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15 Conn. L. Rev. 121 (1982-1983)
The Admissibility of Expert Testimony on the Battered Woman Syndrome in Support of a Claim of Self-Defense

handle is hein.journals/conlr15 and id is 139 raw text is: THE ADMISSIBILITY OF EXPERT TESTIMONY ON THE
BATTERED WOMAN SYNDROME IN SUPPORT OF A
CLAIM OF SELF-DEFENSE
Many courts recently have considered whether to admit expert tes-
timony on the battered woman syndrome1 in support of a woman
defendant's claim that she acted in self-defense when she killed her
abusive husband or boyfriend. Proponents argue that the testimony is
necessary to explain the psychological characteristics unique to victims
of prolonged domestic violence and the current trend favors admission.
1. The battered woman syndrome is a psychosocial theory that identifies characteristics
common to women victimized in abusive relationships. It explains their psychological inability to
terminate the relationship and rebuts the myths that battered women either derive masochistic
pleasure from the beatings or deserve to be beaten because they have provoked their batterers.
Battered women-although from various social, economic, and ethnic backgrounds-typically are
socialized to accept a traditional male/female role distinction. They tend to have an extraordinary
dependence on men, a trait probably developed before they entered the battering relationship.
They also suffer from low self-esteem, which causes them to doubt their ability to succeed as
wives. Verbal abuse usually accompanies the beatings and contributes to their belief that they
must be doing something wrong to cause their mates to beat them. Yet case histories and studies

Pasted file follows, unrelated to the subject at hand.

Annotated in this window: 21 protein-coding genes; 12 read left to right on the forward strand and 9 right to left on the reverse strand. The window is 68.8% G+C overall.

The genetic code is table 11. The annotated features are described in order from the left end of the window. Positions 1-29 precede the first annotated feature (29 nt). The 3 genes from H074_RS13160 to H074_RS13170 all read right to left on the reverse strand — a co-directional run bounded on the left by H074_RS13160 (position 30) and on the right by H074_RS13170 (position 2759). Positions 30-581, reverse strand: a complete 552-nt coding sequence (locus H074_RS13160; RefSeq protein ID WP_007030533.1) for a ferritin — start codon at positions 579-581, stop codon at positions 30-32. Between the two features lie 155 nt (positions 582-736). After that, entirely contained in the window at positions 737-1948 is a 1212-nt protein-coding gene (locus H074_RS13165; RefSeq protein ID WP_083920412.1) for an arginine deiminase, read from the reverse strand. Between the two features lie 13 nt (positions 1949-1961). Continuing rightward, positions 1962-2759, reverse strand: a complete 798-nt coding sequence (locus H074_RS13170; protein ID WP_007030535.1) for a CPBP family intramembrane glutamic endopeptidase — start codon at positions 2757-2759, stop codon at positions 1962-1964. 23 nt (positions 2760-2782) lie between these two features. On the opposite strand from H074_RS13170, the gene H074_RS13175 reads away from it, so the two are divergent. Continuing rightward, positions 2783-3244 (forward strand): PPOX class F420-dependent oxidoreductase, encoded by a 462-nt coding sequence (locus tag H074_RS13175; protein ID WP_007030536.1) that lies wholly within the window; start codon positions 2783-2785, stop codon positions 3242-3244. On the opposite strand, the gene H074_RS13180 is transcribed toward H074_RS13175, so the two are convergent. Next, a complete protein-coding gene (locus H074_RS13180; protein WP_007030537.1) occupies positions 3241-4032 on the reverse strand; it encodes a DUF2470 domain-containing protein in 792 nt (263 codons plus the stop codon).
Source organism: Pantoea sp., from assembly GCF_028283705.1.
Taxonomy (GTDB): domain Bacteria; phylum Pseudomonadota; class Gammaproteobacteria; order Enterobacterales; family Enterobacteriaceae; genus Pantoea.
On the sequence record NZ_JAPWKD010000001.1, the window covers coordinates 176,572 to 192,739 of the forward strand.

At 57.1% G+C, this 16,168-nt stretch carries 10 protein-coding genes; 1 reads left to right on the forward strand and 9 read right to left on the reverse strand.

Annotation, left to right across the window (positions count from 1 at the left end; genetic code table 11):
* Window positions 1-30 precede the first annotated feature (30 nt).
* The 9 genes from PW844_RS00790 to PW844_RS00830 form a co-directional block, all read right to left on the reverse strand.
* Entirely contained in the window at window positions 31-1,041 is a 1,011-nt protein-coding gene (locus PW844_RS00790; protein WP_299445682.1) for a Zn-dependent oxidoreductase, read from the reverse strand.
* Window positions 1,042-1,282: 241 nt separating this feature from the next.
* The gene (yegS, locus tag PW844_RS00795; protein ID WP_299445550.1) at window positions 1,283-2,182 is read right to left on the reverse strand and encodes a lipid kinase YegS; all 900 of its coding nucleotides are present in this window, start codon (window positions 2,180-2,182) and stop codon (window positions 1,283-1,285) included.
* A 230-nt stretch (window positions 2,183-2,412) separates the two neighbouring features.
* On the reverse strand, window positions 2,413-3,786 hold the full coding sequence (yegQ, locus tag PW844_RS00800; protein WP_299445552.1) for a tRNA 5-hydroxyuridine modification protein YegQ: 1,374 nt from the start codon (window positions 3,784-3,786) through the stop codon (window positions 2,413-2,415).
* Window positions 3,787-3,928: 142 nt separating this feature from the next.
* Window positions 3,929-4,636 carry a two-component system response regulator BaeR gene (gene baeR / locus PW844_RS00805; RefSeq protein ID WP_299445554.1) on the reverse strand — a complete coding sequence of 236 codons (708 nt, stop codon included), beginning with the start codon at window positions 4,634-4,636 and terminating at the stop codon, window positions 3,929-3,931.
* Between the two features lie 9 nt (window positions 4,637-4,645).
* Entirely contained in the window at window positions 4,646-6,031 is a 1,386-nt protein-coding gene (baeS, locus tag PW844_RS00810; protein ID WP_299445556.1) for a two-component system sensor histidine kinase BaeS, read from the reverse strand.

show that batterers lose their self-control because of internal reasons, often precipitated by exter-
nal events such as job stress.
The continuous beatings create a learned helplessness evidenced by extreme passivity, com-
pliance, and submissiveness. Motivation to avoid the beatings is reduced and the woman's pcep-
tion of her ability to succeed at even simple tasks is altered. Psychologist Lenore Walker first
labelled this learned helplessness theory, drawing analogies from electroshock experiments per-
formed on dogs. The dogs were repeatedly shocked at random intervals over extended periods of
time. Long after the shocks were stopped it was necessary to drag the dogs from their cages to
reinstill the desire to avoid future shocks. Battered women often require repeated draggings to
shelters and safe houses before they are able to terminate the relationship. Dr. Walker identified
three typical cycles in battering relationships: the tension building phase; the violent phase; and
the loving, contrite phase. During the third phase the woman's victimization is completed, the
bonds of the unusual symbiotic relationship are forged, and neither the battered woman nor the
batterer thinks survival possible without the other. This makes it very difficult for the woman to
see the cyclical and hopeless nature of the violence. See L WALKER, BATTERED VoMEN (1979).
For discussions of the dynamics of battering and why women often resort to homicide, see D.
MARTIN, BATTERED WivEs (1976); E. PIZZEY, SCREAM QUIELY OR THE NEIGH1ORS WILL HEAR
(1974); Eisenberg, Changes in the Law Affecting Battered Women: Past. Present and Future. 3
AM. J. TIAL ADvoc. 45 (1979); Comment, Battered Wives Who Kill: Double Standard Out of
Court, Single Standard In?. 2 LAw & HUM. BEHAV. 133 (1978)[hereinafter cited as Comment,
Double Standard]; Comment, The Battered Spouse Syndrome as a Defense to a Homicide
Charge under the Pennsylvania Crimes Code, 26 ViLL. L REV. 105 (1980)[hereinafter cited as
Comment, Battered Spouse Syndrome].

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